India Night Lights

The India Lights platform shows light output at night for 20 years for 600,000 villages across India. The Defense Meteorological Satellite Program (DMSP) has taken pictures of the Earth every night from 1993 to 2013. Researchers at the University of Michigan, in collaboration with the World Bank, used the DMSP images to extract the data you see on the India Lights platform. Each point you see on the map represents the light output of a specific village at a specific point in time. On the district level, the map also allows you to filter to view villages that have participated in India’s flagship electrification program. This tremendous trove of data can be used to look at changes in light output, which can be used to complement research about electrification in the country.

About the Data:
The DMSP raster images have a resolution of 30 arc-seconds, equal to roughly 1 square kilometer at the equator. Each pixel of the image is assigned a number on a relative scale from 0 to 63, with 0 indicating no light output and 63 indicating the highest level of output. This number is relative and may change depending on the gain settings of the satellite’s sensor, which constantly adjusts to current conditions as it takes pictures throughout the day and at night.

Methodology

To derive a single measurement, the light output values were extracted from the raster image for each date for the pixels that correspond to each village's approximate latitude and longitude coordinates. We then processed the data through a series of filtering and aggregation steps.

First, we filtered out data with too much cloud cover and solar glare, according to recommendations from the National Oceanic and Atmospheric Administration (NOAA). We aggregated the resulting 4.4 billion data points by taking the median measurement for each village over the course of a month. We adjusted for differences among satellites using a multiple regression on year and satellite to isolate the effect of each satellite. To analyze data on the state and district level, we also determined the median village light output within each administrative boundary for each month in the twenty-year time span. These monthly aggregates for each village, district, and state are the data that we have made accessible through the API.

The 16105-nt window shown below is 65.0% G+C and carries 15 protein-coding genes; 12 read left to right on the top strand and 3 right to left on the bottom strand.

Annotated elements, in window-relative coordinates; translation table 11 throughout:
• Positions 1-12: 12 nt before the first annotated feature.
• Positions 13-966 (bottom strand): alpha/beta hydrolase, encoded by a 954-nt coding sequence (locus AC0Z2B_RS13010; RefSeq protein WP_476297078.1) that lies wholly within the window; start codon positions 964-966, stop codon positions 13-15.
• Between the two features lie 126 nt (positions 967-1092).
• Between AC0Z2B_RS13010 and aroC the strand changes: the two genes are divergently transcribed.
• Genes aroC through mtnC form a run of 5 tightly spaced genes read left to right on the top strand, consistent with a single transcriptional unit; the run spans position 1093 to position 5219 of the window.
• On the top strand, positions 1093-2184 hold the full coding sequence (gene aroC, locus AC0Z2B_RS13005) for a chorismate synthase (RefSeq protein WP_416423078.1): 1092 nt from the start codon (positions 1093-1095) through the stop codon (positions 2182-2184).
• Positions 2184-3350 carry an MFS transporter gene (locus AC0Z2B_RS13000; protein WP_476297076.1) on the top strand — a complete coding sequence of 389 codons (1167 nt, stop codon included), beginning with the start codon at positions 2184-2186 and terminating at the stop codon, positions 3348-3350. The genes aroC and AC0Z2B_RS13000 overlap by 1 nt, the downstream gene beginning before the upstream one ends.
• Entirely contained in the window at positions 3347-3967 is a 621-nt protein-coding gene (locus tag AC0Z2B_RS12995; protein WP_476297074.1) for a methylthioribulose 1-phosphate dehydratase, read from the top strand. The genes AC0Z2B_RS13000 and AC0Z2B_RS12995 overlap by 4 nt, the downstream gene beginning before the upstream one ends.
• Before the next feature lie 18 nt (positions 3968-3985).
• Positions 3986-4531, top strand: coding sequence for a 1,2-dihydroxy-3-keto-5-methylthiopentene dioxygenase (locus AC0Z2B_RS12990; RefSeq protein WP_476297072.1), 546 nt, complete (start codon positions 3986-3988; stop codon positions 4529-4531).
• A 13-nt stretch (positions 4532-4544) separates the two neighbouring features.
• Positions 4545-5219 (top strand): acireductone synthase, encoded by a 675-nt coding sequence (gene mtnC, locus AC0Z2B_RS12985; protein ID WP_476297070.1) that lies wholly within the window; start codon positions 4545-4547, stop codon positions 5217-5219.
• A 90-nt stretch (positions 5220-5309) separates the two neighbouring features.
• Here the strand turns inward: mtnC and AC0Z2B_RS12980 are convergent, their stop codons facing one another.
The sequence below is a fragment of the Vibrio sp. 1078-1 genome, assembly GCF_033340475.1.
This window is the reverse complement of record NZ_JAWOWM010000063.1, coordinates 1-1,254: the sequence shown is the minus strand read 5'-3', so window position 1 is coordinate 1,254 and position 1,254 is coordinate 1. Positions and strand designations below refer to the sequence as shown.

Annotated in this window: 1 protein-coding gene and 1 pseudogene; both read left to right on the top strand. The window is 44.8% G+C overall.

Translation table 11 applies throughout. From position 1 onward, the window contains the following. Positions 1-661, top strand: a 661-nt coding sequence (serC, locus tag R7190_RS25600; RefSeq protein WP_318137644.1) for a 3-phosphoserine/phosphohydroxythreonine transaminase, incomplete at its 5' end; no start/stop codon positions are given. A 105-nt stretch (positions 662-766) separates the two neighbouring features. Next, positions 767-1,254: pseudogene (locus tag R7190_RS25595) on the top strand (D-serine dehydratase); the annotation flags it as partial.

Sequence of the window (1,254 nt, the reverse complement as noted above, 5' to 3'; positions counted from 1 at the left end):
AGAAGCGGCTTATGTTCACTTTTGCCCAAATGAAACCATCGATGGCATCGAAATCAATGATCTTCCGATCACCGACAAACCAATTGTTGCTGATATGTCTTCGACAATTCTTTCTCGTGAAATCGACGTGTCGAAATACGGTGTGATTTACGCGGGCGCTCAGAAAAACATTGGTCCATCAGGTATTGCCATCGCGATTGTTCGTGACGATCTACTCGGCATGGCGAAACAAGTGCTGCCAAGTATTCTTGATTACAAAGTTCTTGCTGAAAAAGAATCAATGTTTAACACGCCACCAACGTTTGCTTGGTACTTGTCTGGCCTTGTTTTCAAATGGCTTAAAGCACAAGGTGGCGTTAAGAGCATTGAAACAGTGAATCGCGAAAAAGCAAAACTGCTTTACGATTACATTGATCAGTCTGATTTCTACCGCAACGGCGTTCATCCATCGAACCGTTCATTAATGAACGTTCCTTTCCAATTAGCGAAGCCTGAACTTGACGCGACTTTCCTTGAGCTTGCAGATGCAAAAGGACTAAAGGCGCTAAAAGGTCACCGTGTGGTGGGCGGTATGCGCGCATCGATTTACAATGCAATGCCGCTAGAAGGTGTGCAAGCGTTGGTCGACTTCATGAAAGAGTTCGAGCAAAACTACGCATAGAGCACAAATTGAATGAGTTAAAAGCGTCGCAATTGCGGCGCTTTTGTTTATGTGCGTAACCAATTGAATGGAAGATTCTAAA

To generate the map and light curve visualizations that are presented on this site, we performed some additional data processing. For the light curves, we used a rolling average to smooth out the noise due to wide fluctuations inherent in satellite measurements. For the map, we took a random sample of 10% of the villages, stratified over districts to ensure good coverage across regions of varying village density.

Acknowledgments

The India Lights project is a collaboration between Development Seed, The World Bank, and Dr. Brian Min at the University of Michigan.
•Satellite base map © Mapbox.
•India village locations derived from India VillageMap © 2011-2015 ML Infomap.
•India population data and district boundaries © 2011-2015 ML Infomap.
•Data for reference map of Uttar Pradesh, India, from Natural Earth Data
•Banerjee, Sudeshna Ghosh; Barnes, Douglas; Singh, Bipul; Mayer, Kristy; Samad, Hussain. 2014. Power for all : electricity access challenge in India. A World Bank study. Washington, DC ; World Bank Group.
•Hsu, Feng-Chi, Kimberly Baugh, Tilottama Ghosh, Mikhail Zhizhin, and Christopher Elvidge. "DMSP-OLS Radiance Calibrated Nighttime Lights Time Series with Intercalibration." Remote Sensing 7.2 (2015): 1855-876. Web.
•Min, Brian. Monitoring Rural Electrification by Satellite. Tech. World Bank, 30 Dec. 2014. Web.
•Min, Brian. Power and the Vote: Elections and Electricity in the Developing World. New York and Cambridge: Cambridge University Press. 2015.
•Min, Brian, and Kwawu Mensan Gaba. Tracking Electrification in Vietnam Using Nighttime Lights. Remote Sensing 6.10 (2014): 9511-529.